Although HyP-1 was designed primarily for PA imaging, its NIR absorbance and emission profiles enable ratiometric NIR fluorescence imaging of hypoxia in cellular systems with fluorescence microscopy, followed by direct translation to in vivo models. The absorbance of endogenous chromophores (e.g., hemoglobin) is minimized within the NIR window, thus the development of NIR-absorbing probes enables maximum light penetration using optical imaging methods. Therefore, HyP-1 and red-HyP-1 can both be easily visualized in vivo using whole-body NIR fluorescence imaging. Although minimal resolution is achieved, this capability of HyP-1 renders it a highly convenient tool for rapid hypoxia detection in preclinical animal models.
Intratumoural hypoxia is a characteristic property of advanced solid tumors and is a key factor associated with increased metastatic potential and poor treatment outcomes57, 58. Tumor hypoxia results primarily from the inability of oxygen to diffuse to poorly vascularized areas (diffusion-limited) or temporary obstructions in blood flow that limit oxygen delivery (perfusion-limited). The heterogeneity of solid tumors can result in significant variations in oxygen deficiency from region to region, and although methods for noninvasive hypoxia detection exist, limited resolution and sensitivity produce significant challenges in determining the distribution of hypoxic volumes within a tumor17. We have demonstrated that PA imaging with HyP-1 enables 3D visualization of intratumoral hypoxia with excellent resolution. Comparison of PA images acquired before and after HyP-1 administration reveals specific regions of signal enhancement, which we propose to correlate to regions of the most severe hypoxia. The superior resolution and imaging depth of PA images compared to fluorescence images indicates the promising outlook of this emerging imaging modality.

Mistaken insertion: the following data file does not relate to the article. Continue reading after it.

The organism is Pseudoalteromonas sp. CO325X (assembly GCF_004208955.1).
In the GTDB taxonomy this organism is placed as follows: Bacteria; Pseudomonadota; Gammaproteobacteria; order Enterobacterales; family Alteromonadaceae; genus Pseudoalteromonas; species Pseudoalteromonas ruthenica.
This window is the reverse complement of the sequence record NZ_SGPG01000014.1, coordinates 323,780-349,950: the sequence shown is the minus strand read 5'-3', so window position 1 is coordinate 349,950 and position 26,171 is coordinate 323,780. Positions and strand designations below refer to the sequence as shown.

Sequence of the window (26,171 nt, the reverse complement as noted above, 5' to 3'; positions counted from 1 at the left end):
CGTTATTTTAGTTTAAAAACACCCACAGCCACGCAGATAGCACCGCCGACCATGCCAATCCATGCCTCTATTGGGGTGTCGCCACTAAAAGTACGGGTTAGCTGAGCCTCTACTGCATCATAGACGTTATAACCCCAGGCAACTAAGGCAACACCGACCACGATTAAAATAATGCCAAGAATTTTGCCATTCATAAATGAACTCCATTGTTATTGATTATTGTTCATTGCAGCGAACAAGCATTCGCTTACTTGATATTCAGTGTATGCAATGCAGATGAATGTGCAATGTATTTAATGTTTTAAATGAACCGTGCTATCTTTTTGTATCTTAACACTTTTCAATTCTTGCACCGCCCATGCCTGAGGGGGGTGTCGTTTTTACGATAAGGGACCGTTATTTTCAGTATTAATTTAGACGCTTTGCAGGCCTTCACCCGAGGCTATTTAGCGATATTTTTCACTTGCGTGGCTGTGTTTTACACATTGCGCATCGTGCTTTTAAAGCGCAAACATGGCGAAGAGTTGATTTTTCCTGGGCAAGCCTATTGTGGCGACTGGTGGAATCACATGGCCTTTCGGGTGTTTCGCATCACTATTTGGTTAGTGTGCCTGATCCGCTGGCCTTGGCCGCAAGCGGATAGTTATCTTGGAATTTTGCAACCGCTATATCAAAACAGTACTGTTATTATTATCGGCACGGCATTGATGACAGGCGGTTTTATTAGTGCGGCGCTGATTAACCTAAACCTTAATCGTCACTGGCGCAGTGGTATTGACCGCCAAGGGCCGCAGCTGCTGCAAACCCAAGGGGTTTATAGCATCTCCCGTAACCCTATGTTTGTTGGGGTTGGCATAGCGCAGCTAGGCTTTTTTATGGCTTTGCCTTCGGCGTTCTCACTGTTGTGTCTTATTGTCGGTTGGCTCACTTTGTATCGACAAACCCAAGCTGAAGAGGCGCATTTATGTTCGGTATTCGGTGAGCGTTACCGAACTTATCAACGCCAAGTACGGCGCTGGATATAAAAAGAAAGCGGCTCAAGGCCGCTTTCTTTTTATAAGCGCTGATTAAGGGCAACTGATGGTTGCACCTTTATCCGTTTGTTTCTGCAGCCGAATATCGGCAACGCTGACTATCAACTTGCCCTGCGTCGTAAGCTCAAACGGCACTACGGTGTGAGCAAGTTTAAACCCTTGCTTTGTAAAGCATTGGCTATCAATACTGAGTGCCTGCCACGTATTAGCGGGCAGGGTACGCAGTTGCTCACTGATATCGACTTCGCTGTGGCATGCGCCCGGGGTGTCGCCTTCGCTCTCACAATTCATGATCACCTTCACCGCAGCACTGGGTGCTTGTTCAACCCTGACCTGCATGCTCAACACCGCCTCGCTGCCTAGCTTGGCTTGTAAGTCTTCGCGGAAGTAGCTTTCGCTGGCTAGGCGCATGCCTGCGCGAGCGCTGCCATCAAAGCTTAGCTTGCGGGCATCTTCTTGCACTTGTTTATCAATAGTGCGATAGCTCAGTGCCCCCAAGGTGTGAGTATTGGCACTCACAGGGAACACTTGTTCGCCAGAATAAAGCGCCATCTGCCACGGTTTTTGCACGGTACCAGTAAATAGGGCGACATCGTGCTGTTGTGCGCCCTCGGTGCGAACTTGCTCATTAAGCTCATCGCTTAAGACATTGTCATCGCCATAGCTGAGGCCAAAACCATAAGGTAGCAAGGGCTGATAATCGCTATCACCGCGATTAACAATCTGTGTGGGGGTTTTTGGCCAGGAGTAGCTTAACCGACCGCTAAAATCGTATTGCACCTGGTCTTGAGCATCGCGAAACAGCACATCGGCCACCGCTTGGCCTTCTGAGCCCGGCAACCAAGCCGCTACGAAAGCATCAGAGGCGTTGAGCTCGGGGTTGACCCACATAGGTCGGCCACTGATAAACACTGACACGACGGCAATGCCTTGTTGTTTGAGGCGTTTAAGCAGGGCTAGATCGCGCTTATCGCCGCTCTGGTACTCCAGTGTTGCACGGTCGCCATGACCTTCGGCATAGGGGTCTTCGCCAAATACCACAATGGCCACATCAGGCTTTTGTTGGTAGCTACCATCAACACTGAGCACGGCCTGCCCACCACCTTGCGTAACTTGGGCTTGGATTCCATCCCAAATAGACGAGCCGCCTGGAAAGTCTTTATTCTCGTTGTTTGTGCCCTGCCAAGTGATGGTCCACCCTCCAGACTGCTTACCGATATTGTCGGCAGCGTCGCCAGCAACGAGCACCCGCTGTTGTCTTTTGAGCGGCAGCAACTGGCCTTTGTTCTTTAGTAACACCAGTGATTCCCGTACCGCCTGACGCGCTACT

PAD is a debilitating condition that affects nearly 10 million individuals in the United States59. PAD is characterized by restricted arterial circulation to the limbs, most commonly the legs, resulting from plaque deposition and arterial hardening. The murine hindlimb ischemia model is widely accepted for the study of PAD and has been used in the evaluation of potential treatment options. Due to the rapid oxygen depletion that results from this model, we envisioned it could be used to demonstrate the response of HyP-1 to hypoxic conditions in vivo independent of extensive changes in gene and protein expression levels that can result from prolonged hypoxia in other models (e.g., cancer)60. Indeed, we have demonstrated that HyP-1 exhibits a rapid turn-on response in murine hindlimb ischemia just 1 h following surgical ligation of the femoral artery. These results show the excellent sensitivity of HyP-1 to oxygen-deficient conditions resulting from ischemia. PAD represents just one of many ischemic conditions in which HyP-1 could be used to detect rapidly developing hypoxia.